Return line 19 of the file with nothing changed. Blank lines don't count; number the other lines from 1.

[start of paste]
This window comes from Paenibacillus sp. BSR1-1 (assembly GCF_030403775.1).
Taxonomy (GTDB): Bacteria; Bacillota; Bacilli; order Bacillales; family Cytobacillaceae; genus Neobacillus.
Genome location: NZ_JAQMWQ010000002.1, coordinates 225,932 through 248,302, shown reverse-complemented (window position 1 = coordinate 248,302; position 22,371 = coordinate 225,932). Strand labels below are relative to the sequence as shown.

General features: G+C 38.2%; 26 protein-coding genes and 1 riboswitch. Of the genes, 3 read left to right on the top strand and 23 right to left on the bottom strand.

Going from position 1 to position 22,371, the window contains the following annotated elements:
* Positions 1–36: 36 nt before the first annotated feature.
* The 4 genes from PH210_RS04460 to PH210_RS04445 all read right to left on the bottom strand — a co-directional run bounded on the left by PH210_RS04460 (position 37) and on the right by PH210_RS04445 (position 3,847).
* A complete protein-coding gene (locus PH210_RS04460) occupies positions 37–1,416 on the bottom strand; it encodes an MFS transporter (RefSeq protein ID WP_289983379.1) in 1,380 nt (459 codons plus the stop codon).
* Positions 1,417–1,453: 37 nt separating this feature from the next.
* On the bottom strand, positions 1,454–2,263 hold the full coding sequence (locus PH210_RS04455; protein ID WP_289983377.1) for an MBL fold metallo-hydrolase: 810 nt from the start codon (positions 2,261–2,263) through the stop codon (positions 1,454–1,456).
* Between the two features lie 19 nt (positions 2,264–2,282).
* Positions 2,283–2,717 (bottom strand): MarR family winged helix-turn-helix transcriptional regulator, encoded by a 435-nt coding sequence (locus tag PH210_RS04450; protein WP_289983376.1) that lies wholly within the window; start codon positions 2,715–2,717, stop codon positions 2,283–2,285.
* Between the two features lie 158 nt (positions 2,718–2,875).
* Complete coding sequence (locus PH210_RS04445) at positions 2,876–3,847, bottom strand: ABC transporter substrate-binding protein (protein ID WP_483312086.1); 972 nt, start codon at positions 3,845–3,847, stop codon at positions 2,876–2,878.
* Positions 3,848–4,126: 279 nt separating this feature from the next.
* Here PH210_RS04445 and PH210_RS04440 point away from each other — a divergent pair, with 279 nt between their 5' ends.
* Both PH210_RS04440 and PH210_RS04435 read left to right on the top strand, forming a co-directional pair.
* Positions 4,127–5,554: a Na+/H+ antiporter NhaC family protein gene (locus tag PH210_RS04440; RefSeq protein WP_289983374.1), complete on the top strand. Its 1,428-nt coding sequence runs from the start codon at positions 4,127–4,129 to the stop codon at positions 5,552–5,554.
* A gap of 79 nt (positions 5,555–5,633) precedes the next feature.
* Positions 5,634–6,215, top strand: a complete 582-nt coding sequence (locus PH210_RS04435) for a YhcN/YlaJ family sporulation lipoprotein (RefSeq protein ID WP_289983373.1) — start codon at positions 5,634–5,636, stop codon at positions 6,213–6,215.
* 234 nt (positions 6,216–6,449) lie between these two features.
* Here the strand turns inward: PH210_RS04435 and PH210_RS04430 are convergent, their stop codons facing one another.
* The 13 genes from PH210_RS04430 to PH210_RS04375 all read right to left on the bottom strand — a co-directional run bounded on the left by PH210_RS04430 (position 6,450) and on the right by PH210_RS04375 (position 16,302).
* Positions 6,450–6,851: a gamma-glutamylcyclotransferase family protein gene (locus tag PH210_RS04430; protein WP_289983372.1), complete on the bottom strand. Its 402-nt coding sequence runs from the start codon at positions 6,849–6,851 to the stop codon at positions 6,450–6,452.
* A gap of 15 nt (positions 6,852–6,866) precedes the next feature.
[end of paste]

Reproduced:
* A gap of 79 nt (positions 5,555–5,633) precedes the next feature.